Notwithstanding their contribution to the overall GDP, Chinese investments in the Balkans are proving to be detrimental in terms of carbon dioxide emissions and their consequent environmental and social impact in the region. Most Western Balkan countries depend on lignite coal for electricity generation. Understanding the economic and geopolitical advantage of possible investments in the region, China has offered an interesting financial alternative. In the last decade, these Chinese have injected about 14 billion dollars into the regional economy, in contrast with the European Union, the World Bank and other credit institutions that have decided to reduce investments in projects involving the use of coal.

Although the Chinese government has announced that it intends to reach zero emissions by 2060, in countries such as Serbia or Montenegro it continues to finance motorways and coal-fired power plants. Chinese investments have become increasingly attractive to CEEC governments, as China-backed initiatives, unlike European funding, do not require structural reforms. Many of the projects are awarded without tenders, without the inclusion of anti-corruption measures and are not based on an evidence-based cost / benefit assessment. China often finances investments, for example in lignite-fired power plants or transport corridors, which are not aligned with the strategic priorities of the countries and which are not commercially viable in the current situation. Financing takes the form of (intergovernmental) loans, which, while not subject to a whole series of regulatory constraints, have a number of conditions including the mandatory use of Chinese contractors, labor and equipment. 

Even when Chinese investments are geared towards energy transition goals, RES investments are not in line with the EU energy policy agenda which prioritizes local, urban and regional energy transition initiatives that focus on decentralization and the democratization of energy supply. These investments were promoted in the form of grants, development loans, domestic business acquisitions and franchise agreements. To date, Chinese loans related to energy and infrastructure projects represent approximately 5.6% of the region’s GDP. For example, in Serbia, Chinese loans are worth 7% of GDP, in Montenegro 21%, in Bosnia and Herzegovina 3% and in North Macedonia 8%. The ultimate goal of this ambitious plan is to improve China’s connectivity with the rest of the world. In particular, the Western Balkans play an important role as a potential transit corridor for Chinese goods to reach European markets.

However, these investments are problematic. Since these states are not yet part of the European Union, they are not subject to its environmental standards. For this reason, investments in coal and fossil fuels could represent an obstacle to the future accession of countries to the Union. Furthermore, if the latter gain membership, they may have to undergo costly upgrades to existing coal plants to comply with European standards. As a matter of fact, according to the European Directive on Industrial Emissions, the main EU instrument that regulates polluting emissions from industrial plants, all coal-fired plants must comply with the best available techniques (MTD or BAT ‘Best Available Techniques’). Many of these states had already pledged to reduce pollution by 2018, but little progress has been made since then.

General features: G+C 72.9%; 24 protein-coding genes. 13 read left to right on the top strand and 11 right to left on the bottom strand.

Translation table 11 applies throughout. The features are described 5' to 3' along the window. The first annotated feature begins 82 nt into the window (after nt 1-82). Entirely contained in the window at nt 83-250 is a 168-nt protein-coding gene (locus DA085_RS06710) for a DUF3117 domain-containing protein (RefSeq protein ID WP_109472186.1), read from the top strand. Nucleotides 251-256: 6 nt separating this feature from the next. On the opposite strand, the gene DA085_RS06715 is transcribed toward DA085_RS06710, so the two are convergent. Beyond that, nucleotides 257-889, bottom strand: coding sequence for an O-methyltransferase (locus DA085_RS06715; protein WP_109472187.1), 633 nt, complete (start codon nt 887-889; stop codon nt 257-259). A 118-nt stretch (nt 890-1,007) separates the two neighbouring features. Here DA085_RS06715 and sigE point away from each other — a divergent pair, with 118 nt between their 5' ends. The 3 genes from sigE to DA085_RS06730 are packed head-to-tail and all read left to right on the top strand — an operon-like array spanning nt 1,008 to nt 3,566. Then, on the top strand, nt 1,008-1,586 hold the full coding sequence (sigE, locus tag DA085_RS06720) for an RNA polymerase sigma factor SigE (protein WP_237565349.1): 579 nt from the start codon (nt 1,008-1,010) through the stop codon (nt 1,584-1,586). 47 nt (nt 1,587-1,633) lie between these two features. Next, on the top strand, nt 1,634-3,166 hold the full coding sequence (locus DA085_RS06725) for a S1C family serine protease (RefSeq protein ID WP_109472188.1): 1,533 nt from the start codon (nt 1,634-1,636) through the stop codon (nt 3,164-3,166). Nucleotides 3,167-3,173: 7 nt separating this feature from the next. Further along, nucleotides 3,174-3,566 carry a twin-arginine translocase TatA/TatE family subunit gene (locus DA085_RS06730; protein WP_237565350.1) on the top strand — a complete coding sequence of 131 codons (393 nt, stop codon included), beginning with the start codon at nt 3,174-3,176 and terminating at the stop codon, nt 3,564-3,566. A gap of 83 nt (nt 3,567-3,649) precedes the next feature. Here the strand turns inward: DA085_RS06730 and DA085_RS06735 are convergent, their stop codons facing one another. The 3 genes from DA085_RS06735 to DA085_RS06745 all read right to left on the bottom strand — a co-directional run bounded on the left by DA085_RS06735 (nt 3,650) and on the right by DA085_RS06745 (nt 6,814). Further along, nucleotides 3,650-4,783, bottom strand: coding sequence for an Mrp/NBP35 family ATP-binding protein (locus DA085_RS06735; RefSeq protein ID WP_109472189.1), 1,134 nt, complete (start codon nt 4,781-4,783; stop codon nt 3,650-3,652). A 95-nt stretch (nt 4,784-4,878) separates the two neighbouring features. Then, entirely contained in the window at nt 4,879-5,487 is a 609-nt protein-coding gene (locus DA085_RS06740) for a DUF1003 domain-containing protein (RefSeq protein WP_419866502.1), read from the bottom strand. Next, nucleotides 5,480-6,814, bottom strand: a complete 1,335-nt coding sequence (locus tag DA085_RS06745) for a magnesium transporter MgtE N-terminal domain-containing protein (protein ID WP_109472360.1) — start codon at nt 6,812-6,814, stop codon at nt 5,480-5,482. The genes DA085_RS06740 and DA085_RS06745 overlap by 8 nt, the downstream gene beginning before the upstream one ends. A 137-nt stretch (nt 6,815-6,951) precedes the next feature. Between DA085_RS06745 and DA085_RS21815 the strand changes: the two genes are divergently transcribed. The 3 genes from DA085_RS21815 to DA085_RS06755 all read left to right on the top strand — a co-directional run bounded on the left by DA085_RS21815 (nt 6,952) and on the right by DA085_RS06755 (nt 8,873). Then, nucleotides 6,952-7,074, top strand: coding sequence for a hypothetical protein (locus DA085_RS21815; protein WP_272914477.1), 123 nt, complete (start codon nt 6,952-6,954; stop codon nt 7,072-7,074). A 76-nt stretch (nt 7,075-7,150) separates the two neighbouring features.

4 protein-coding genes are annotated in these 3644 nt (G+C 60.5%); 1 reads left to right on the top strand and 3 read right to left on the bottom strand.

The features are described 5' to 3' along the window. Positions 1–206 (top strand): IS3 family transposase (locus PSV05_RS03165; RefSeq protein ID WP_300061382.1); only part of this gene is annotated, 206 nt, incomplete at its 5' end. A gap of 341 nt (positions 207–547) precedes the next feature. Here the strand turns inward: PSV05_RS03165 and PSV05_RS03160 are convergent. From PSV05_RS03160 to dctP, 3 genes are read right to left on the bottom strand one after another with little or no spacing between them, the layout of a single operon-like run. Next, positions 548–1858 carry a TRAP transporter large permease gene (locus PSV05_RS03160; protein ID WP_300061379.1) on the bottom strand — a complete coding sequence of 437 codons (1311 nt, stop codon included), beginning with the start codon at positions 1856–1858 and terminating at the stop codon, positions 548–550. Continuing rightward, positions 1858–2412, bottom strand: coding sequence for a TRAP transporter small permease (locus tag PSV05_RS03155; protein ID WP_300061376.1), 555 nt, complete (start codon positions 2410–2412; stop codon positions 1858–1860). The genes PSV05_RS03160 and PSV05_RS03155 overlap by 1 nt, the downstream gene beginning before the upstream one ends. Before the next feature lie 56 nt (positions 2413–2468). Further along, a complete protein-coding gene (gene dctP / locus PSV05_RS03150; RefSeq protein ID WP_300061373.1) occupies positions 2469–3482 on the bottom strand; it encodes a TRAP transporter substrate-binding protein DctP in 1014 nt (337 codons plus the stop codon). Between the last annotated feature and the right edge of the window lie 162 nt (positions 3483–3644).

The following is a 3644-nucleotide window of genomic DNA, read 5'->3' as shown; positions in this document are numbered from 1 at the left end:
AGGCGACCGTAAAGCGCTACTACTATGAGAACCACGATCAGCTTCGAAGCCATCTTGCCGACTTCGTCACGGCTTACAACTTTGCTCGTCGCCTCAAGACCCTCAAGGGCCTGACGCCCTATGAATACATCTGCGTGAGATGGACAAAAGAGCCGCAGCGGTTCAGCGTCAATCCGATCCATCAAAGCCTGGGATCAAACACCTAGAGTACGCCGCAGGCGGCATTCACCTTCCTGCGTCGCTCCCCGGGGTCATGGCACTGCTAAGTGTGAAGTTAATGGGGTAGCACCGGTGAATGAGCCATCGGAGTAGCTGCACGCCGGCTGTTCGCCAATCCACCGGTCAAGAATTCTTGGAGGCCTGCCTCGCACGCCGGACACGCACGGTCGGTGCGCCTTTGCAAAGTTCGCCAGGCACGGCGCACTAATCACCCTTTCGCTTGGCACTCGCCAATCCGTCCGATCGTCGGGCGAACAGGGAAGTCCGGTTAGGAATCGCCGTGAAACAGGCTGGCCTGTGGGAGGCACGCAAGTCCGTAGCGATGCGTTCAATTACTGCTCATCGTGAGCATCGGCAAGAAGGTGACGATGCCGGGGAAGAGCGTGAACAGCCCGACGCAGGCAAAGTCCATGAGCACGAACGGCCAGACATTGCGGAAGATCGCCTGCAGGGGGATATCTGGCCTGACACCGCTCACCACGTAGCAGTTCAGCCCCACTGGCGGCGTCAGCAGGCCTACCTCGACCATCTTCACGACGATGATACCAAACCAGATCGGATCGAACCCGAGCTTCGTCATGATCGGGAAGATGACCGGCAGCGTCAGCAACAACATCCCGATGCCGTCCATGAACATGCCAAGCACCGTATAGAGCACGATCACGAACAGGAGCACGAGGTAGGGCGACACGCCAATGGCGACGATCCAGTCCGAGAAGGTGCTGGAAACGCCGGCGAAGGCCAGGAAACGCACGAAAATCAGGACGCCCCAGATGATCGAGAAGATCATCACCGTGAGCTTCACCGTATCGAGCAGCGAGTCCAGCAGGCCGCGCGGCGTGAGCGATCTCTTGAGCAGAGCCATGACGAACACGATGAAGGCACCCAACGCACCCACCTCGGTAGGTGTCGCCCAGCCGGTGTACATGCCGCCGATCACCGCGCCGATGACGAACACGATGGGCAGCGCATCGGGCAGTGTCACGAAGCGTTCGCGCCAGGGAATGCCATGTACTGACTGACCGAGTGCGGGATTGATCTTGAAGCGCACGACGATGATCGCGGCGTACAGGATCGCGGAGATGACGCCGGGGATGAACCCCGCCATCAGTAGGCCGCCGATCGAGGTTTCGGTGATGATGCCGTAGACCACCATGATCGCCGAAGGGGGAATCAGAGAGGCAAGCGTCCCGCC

Chinese investments continue to rely on old technology, which has some of the highest emissions in the continent. Although coal provides low-cost energy to the region, the equipment used is old, polluting, and highly damaging to the health of the region’s inhabitants. A report published by the ‘Europe Beyond Coal’ campaign found that 16 coal-fired power plants in the Western Balkans produce the same amount of emissions as 250 plants in the EU. The first two plants responsible for the highest pollution levels are located in Serbia and Bosnia and Herzegovina. To conclude, it is also important to emphasize that, apart from the environmental impact, the benefits to locals from Chinese funding have limitations. Beijing often provides building materials and manpower for most of its projects as a condition for these loans.  Besides the environmental externalities, they also have a limited local and social benefit.

By Ingrid Garosi

Ingrid Garosi is a recent joint master graduate in European Studies at the University of Uppsala and University of Strasbourg. She is a project manager and research advisor in European fundings and European projects at the University of Bologna.

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